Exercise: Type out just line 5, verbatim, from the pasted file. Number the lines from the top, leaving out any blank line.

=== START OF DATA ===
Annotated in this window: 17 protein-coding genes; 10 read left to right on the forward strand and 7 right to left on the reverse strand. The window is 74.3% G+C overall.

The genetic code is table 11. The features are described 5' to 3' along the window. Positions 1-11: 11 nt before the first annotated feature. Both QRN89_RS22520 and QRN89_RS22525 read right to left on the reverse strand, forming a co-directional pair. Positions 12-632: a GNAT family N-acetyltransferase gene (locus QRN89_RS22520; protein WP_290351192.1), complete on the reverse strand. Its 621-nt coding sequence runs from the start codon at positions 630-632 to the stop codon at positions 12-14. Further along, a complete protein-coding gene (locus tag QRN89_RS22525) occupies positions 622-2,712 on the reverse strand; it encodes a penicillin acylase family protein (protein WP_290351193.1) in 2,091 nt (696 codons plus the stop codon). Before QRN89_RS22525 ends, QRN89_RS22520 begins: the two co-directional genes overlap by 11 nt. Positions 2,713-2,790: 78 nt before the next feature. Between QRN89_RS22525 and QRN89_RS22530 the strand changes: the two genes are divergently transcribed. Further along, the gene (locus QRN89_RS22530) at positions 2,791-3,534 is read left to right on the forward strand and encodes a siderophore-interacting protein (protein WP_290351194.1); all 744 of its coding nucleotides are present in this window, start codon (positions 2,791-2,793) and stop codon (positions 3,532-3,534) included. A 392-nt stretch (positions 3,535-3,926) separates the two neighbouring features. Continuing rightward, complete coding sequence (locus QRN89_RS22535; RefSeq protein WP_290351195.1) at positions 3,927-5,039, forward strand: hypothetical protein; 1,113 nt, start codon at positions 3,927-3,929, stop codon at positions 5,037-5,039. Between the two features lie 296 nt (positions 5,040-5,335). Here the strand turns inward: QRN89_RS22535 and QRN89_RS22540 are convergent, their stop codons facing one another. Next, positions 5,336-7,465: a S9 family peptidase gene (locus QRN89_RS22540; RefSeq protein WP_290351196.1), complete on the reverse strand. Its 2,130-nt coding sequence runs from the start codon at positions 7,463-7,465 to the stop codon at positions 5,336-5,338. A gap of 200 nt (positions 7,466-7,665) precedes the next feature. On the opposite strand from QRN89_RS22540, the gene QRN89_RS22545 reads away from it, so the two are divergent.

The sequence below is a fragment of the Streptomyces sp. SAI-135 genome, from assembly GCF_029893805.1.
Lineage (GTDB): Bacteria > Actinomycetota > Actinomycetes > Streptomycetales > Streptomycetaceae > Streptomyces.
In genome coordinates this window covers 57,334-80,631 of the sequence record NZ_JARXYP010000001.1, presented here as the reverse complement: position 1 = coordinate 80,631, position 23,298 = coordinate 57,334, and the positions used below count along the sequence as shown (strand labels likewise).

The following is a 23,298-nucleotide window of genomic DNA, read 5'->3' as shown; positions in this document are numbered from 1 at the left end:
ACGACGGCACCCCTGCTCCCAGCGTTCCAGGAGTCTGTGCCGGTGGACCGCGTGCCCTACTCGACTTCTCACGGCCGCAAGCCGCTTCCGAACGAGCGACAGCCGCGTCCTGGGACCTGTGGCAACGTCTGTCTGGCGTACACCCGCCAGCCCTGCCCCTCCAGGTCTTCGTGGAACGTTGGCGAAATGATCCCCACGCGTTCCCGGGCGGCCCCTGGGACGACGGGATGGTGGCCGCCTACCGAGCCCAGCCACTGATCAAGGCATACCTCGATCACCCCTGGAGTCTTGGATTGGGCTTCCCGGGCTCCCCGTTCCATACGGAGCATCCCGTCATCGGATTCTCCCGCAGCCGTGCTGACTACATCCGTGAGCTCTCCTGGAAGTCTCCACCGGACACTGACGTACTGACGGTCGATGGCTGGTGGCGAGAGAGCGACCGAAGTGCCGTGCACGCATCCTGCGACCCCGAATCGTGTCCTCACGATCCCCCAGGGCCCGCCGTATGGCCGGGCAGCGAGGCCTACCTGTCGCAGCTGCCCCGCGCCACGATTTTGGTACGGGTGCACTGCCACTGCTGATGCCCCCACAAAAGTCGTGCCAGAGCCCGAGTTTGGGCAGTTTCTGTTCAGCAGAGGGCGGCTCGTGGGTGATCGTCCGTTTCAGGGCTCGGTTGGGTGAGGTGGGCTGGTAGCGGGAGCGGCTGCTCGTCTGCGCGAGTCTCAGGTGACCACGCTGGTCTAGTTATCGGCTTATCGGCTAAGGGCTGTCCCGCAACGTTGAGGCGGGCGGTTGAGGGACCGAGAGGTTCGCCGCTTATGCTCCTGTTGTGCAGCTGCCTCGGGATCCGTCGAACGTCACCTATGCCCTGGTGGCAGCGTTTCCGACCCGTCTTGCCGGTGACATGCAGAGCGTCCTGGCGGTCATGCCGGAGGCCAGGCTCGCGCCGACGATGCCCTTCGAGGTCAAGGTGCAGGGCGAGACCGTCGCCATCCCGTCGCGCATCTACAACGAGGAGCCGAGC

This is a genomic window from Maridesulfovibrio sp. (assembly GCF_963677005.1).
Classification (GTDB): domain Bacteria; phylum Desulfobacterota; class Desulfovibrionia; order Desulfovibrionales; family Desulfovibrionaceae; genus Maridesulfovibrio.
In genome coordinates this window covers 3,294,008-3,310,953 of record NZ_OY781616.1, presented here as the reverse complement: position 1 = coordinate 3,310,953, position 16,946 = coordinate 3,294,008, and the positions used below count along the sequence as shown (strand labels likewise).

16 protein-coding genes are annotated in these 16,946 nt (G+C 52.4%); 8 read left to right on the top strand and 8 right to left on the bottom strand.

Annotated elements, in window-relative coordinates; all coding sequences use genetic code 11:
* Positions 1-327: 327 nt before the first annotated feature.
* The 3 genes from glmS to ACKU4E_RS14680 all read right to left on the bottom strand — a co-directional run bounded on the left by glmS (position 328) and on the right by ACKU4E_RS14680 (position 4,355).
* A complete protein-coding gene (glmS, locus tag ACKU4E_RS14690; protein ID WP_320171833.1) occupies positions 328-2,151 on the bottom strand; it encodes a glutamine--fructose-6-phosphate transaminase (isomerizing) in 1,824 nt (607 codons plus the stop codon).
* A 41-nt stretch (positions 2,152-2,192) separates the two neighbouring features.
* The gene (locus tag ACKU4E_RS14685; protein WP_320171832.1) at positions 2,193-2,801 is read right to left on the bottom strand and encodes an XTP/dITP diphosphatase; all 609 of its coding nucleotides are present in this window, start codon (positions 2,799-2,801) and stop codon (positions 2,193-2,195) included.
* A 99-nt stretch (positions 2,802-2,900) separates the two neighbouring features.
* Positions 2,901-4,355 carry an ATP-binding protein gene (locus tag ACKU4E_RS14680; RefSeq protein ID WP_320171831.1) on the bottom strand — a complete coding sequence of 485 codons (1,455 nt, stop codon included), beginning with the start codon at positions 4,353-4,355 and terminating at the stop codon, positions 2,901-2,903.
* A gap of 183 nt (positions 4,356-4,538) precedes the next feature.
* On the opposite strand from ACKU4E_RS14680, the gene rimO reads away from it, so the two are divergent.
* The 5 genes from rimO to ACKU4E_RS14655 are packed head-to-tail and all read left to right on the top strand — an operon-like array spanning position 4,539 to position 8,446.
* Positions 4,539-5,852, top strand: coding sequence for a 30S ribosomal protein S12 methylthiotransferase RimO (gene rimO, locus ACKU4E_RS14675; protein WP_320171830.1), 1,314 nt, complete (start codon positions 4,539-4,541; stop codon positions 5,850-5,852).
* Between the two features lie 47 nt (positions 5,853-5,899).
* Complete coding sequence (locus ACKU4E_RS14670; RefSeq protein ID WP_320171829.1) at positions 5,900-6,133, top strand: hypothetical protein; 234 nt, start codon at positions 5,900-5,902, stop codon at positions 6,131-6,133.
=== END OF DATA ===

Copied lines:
In genome coordinates this window covers 57,334-80,631 of the sequence record NZ_JARXYP010000001.1, presented here as the reverse complement: position 1 = coordinate 80,631, position 23,298 = coordinate 57,334, and the positions used below count along the sequence as shown (strand labels likewise).